Of course, our European partners are doing their part. We have a very robust dialogue from a diplomatic standpoint. At the State Department, our Deputy Secretary of State Steve Biegun leads a group of transatlantic partners, colleagues in reviewing issues in a phone call every week, and then working with their teams to address these issues ranging from the immediate needs and comparing notes on what’s happening with the virus in our countries, but also looking at the economic side, coordinating how we will work together to restart the global economy in a robust way. And one of the main themes in that conversation, which involves counterparts from not only the U.S. and Canada, but France, Germany, Italy, the UK, and we also have the EU and NATO deputies involved – one of the main themes has been the challenge of disinformation in this. And we are dedicated, all of us together, to continue to counter the use of disinformation, and share accurate and timely information about the COVID-19 situation as part of our condition of transparency and in terms of democratic governance and the values of our free societies.
So let me stop there and turn it over to Lea, and then get to your questions. Thanks.
Ms. Gabrielle: Well thank you, Phil, and thank you to all of you for the opportunity to speak with you today. For those who aren’t familiar with the Global Engagement Center, I want to make sure that you understand what our mission is. So the GEC’s mission is to lead and coordinate the efforts of the U.S. Government to recognize, understand, expose, and counter foreign state and non-state propaganda and disinformation that’s aimed at undermining the interests of the U.S. and our allies and our partners. And with the current global health crisis, with COVID, we really see that this underscores the serious threats that are posed by disinformation and propaganda campaigns that are pushed by malign actors.
And as we know from experience both in the U.S. and in Europe, there are nations that turn to disinformation as a weapon, and they don’t hesitate to use it, even at the most sensitive and the most critical times, like right now when we’re all working together to try to meet this common challenge that COVID has presented. So I want to keep my remarks brief and make sure that we have the maximum time possible for questions, but I do want to make three points for you about disinformation and COVID.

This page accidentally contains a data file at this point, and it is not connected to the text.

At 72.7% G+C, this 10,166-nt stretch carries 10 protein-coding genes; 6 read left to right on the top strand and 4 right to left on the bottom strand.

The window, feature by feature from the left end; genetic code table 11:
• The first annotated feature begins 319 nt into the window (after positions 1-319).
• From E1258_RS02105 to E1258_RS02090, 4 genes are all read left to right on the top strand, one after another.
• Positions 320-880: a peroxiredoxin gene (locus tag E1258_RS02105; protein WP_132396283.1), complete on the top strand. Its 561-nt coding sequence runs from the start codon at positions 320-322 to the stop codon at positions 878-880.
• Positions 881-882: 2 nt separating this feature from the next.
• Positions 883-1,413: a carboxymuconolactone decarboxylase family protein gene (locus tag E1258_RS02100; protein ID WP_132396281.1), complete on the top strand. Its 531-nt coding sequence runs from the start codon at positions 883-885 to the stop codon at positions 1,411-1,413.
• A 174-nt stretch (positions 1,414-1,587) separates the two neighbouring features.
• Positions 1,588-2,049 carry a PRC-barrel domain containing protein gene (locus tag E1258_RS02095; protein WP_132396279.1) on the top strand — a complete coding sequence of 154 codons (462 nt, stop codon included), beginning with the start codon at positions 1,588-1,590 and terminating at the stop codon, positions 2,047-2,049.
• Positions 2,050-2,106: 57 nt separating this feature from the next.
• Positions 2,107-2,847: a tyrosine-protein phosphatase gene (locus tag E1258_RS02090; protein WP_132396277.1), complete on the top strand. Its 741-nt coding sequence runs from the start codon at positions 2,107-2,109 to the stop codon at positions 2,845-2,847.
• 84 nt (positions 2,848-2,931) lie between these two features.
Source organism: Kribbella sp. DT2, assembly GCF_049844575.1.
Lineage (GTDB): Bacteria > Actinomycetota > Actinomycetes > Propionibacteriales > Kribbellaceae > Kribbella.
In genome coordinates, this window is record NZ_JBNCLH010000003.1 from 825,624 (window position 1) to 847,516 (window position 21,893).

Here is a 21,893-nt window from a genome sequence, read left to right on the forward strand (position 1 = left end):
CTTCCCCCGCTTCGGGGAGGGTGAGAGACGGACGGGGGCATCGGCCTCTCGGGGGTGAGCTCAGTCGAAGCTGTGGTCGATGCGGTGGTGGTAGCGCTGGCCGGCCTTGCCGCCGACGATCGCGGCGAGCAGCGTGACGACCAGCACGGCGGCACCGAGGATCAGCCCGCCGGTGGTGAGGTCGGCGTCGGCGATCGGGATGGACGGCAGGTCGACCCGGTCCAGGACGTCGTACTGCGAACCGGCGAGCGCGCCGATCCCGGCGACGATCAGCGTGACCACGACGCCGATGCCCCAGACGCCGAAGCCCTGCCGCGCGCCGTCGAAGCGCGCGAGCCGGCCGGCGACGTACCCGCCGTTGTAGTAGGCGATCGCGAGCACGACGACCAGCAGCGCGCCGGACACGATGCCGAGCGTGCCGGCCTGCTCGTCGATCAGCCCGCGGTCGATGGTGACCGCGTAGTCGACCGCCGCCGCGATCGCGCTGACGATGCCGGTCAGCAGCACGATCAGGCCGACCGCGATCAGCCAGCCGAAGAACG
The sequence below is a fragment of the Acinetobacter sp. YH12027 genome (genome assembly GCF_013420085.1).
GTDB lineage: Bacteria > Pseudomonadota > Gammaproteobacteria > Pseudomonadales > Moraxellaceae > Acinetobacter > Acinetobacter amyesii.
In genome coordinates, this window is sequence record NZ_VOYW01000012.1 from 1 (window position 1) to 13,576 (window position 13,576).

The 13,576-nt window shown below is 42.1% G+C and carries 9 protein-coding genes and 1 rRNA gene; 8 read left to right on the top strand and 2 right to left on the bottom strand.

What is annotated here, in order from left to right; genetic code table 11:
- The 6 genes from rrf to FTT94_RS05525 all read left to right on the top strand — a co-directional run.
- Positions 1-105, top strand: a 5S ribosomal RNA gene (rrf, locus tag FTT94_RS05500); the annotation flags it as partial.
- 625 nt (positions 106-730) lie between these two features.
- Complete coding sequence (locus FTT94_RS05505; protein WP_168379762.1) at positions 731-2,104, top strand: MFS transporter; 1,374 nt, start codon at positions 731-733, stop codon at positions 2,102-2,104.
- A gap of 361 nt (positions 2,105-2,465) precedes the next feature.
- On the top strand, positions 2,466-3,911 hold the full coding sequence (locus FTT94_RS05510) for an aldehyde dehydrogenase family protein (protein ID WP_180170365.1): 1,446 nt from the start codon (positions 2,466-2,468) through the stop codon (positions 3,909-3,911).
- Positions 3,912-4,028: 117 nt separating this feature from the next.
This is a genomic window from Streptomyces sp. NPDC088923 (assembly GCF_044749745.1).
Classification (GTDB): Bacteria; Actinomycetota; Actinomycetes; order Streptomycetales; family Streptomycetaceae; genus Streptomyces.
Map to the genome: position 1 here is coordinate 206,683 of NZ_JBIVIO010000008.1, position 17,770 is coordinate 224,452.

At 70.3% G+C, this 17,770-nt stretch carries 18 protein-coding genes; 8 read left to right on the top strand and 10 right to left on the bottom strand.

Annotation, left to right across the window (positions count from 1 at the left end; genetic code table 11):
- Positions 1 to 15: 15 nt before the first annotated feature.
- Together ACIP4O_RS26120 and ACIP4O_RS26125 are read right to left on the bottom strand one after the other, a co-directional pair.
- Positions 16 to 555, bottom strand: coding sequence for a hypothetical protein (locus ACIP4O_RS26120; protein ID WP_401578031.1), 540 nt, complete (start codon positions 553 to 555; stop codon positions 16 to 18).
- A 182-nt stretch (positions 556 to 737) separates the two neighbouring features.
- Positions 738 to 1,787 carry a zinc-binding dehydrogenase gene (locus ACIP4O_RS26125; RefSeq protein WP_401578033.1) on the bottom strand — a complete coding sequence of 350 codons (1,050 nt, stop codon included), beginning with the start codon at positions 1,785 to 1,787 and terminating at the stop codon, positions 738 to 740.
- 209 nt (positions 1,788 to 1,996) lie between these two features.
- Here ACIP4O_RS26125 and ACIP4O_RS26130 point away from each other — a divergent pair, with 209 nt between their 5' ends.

So the first is that we believe that both governments and the public really need to be aware of the direct threat that disinformation is presenting to our collective effort to be able to deal with COVID. Russian disinformation networks have tried to advance Moscow’s destabilizing foreign policy goals of creating confusion in our democratic societies, and that’s just the last thing that any of us need right now.
Based on what we’ve seen from the Russian disinformation ecosystem historically, there’s a good chance that they’re going to continue to do this as we see the situation with COVID developing. And just for example, if I could go all the way back to the Soviet Union, but even if we only just talk about the use of disinformation on health issues by the modern Russian Federation, their track record is clear.
You can look at the issues of Ebola to Zika to 5G, and the Russian disinformation ecosystem that the Kremlin has helped to build has consistently exploited fear and confusion, or just exploited the general lack of understanding of an issue to both create and to amplify dangerous narratives. And all of this has been well documented by the U.S. Government, by the fantastic work of some of our partners like the European External Action Service Strategic Communications Unit, and multilateral efforts like the G7 rapid response mechanisms, as well as, it’s been documented by other researchers, and by leading media like yourselves.